Dear Danielle: What Is My Guarantee?

Dear Danielle:

I am interested in hiring an Administrative Consultant. My ideas are getting clearer, but I still haven’t completely thought through how it would work. I need to know that I can trust someone enough to give them access to my personal information and count on them to be reliable and competent enough to assign projects. My identity and reputation are at risk. What kind of references or assurances can I ask a candidate for? What can I do to safeguard myself if I do hire someone? –KP

For a relationship with an administrative support partner to work, you must first understand that this is a business-to-business relationship. I wasn’t sure from some of the terminology you used that you understood that so I feel it’s important to clarify this.

As far as know how it works, that’s the beauty of working with professionals who are in business for themselves. You don’t have to figure out how it works. That’s not your burden to shoulder. They will lead that process for you.

As business owners (not employees), we each have our own systems and processes for getting thing started with a new client.

One of the first things we do with any prospective client is have a conversation with you (i.e., consultation) where we ask you questions to learn more about you, your business and your challenges and goals in growing your business.

From there we make our support plan recommendations and together decide where the best place is to start supporting you.

If we decide to begin working together, we then give you the information you need to know about how our business works and what our policies and procedures are for communicating and submitting work requests.

As you consult with people in our industry to find the one who is right for you, they will explain how these things work in their own particular business, and how they can help you get started with their service.

As far as what assurances or guarantees you can expect, much of that is going to depend on how you go about your selection process.

Each person is an independent business owner. That means, you are going to need to do your homework, review websites and then talk with those who pique your interest and present themselves as the best qualified to meet your needs and the best match in terms of personality and chemistry.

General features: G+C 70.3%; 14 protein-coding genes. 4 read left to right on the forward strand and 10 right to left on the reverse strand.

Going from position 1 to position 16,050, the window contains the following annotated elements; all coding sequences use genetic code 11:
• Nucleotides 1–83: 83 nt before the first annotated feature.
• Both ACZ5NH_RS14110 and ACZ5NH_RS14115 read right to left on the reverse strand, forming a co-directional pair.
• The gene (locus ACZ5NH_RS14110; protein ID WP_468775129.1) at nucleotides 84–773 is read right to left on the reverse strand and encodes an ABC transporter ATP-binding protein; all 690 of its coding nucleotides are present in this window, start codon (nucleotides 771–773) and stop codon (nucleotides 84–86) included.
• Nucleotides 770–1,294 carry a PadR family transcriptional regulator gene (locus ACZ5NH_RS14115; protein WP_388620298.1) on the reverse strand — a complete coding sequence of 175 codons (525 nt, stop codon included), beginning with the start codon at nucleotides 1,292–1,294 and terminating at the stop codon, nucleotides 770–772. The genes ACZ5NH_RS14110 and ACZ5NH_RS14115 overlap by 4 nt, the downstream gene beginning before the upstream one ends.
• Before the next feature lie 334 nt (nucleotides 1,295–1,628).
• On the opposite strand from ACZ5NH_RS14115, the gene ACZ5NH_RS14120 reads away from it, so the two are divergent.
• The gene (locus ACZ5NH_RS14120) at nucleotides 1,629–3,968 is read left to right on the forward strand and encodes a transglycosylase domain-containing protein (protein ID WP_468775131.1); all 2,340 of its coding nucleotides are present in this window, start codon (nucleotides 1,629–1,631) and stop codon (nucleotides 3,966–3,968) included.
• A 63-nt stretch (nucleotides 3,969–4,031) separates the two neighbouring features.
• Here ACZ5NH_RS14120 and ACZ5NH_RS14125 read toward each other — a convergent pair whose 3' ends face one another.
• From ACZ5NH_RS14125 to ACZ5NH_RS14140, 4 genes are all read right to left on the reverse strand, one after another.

None of us ever has any foolproof, 100% guarantee that we won’t have any problems with a service provider we select.

As consumers, all any of us can do is try to make the most educated choice based on value, quality, competence and fit.

That requires us to do our homework. Beyond that, there simply will need to be a minimum level of trust extended or else there is no basis for the business relationship.

Of course, I don’t advise any client to hand over vital, secure personal or business information right off the bat.

Keep in mind that this is an ongoing, collaborative relationship. As you continue to work together, your relationship and trust level evolves. If at some point it makes sense to give your administrative support partner access to certain security information in order to conduct work on your behalf, that’s something you can decide at any point along the way.

To help you select a qualified, competent and professional Administrative Consultant, I wrote a guide to help business owners know what to look for and why: How to Choose an Administrative Consultant

2 Responses

  1. Some really gret points here. Another couple of things you could do – look for a VA who displays testimonials on their web sites that you can follow up and also those that provide a contract which includes a confidentiality agreement. Kind regards, Justine

  2. Thanks for your input, Justine. The topic of testimonials is covered in my guide. 😉

    However, regarding the confidentiality contract, that’s not any service providers job to provide that. That is the client’s responsibility. If they have intellectual property, proprietary or other confidential information they want to protect, it’s the client’s role (with the help of their own attorney) to devise their own agreements for providers and others they work with.

    And vice versa… Administrative Consultants who have intellectual property and/or proprietary information or systems they want to protect can ask clients to sign a confidentiality/non-disclosure agreement.

    It is each business owner’s job (client and Administrative Consultant alike) to draft their own Confidentiality Agreement that protects their own proprietary business information and intellectual property.

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